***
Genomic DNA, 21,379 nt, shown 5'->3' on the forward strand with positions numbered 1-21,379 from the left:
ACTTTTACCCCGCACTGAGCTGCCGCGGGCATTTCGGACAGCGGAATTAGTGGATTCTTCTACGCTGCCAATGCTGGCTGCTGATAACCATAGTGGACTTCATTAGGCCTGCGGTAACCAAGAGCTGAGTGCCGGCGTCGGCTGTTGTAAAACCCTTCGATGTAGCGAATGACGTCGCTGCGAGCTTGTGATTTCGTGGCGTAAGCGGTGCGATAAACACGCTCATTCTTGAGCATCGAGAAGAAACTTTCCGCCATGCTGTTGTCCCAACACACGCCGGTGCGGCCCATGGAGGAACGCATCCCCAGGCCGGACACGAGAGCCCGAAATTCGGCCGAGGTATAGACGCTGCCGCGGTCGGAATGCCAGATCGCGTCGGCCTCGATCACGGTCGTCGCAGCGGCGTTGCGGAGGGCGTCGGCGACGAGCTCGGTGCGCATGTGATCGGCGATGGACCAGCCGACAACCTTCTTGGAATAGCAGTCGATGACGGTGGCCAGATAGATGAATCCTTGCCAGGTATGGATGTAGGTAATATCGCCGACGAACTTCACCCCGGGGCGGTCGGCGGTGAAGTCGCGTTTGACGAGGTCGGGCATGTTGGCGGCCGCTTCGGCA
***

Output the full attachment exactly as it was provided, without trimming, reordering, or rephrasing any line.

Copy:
Genomic DNA, 21,379 nt, shown 5'->3' on the forward strand with positions numbered 1-21,379 from the left:
ACTTTTACCCCGCACTGAGCTGCCGCGGGCATTTCGGACAGCGGAATTAGTGGATTCTTCTACGCTGCCAATGCTGGCTGCTGATAACCATAGTGGACTTCATTAGGCCTGCGGTAACCAAGAGCTGAGTGCCGGCGTCGGCTGTTGTAAAACCCTTCGATGTAGCGAATGACGTCGCTGCGAGCTTGTGATTTCGTGGCGTAAGCGGTGCGATAAACACGCTCATTCTTGAGCATCGAGAAGAAACTTTCCGCCATGCTGTTGTCCCAACACACGCCGGTGCGGCCCATGGAGGAACGCATCCCCAGGCCGGACACGAGAGCCCGAAATTCGGCCGAGGTATAGACGCTGCCGCGGTCGGAATGCCAGATCGCGTCGGCCTCGATCACGGTCGTCGCAGCGGCGTTGCGGAGGGCGTCGGCGACGAGCTCGGTGCGCATGTGATCGGCGATGGACCAGCCGACAACCTTCTTGGAATAGCAGTCGATGACGGTGGCCAGATAGATGAATCCTTGCCAGGTATGGATGTAGGTAATATCGCCGACGAACTTCACCCCGGGGCGGTCGGCGGTGAAGTCGCGTTTGACGAGGTCGGGCATGTTGGCGGCCGCTTCGGCA